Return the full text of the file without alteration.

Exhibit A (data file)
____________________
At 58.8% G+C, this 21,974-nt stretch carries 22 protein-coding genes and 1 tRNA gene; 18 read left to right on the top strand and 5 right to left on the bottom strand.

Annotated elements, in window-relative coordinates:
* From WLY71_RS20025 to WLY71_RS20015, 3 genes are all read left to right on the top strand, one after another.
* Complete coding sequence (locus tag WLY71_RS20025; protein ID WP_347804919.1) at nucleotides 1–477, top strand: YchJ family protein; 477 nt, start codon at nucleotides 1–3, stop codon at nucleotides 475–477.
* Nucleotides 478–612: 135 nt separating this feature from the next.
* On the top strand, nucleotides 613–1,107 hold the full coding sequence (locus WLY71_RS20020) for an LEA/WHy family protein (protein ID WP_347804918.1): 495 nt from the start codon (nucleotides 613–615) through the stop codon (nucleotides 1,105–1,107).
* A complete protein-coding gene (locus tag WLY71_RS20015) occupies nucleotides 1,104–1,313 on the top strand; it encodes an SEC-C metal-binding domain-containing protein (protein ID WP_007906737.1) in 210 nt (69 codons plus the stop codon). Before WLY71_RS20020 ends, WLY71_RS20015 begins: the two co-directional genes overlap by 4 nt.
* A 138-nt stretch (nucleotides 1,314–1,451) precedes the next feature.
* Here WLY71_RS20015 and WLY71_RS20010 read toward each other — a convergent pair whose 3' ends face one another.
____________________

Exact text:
At 58.8% G+C, this 21,974-nt stretch carries 22 protein-coding genes and 1 tRNA gene; 18 read left to right on the top strand and 5 right to left on the bottom strand.

Annotated elements, in window-relative coordinates:
* From WLY71_RS20025 to WLY71_RS20015, 3 genes are all read left to right on the top strand, one after another.
* Complete coding sequence (locus tag WLY71_RS20025; protein ID WP_347804919.1) at nucleotides 1–477, top strand: YchJ family protein; 477 nt, start codon at nucleotides 1–3, stop codon at nucleotides 475–477.
* Nucleotides 478–612: 135 nt separating this feature from the next.
* On the top strand, nucleotides 613–1,107 hold the full coding sequence (locus WLY71_RS20020) for an LEA/WHy family protein (protein ID WP_347804918.1): 495 nt from the start codon (nucleotides 613–615) through the stop codon (nucleotides 1,105–1,107).
* A complete protein-coding gene (locus tag WLY71_RS20015) occupies nucleotides 1,104–1,313 on the top strand; it encodes an SEC-C metal-binding domain-containing protein (protein ID WP_007906737.1) in 210 nt (69 codons plus the stop codon). Before WLY71_RS20020 ends, WLY71_RS20015 begins: the two co-directional genes overlap by 4 nt.
* A 138-nt stretch (nucleotides 1,314–1,451) precedes the next feature.
* Here WLY71_RS20015 and WLY71_RS20010 read toward each other — a convergent pair whose 3' ends face one another.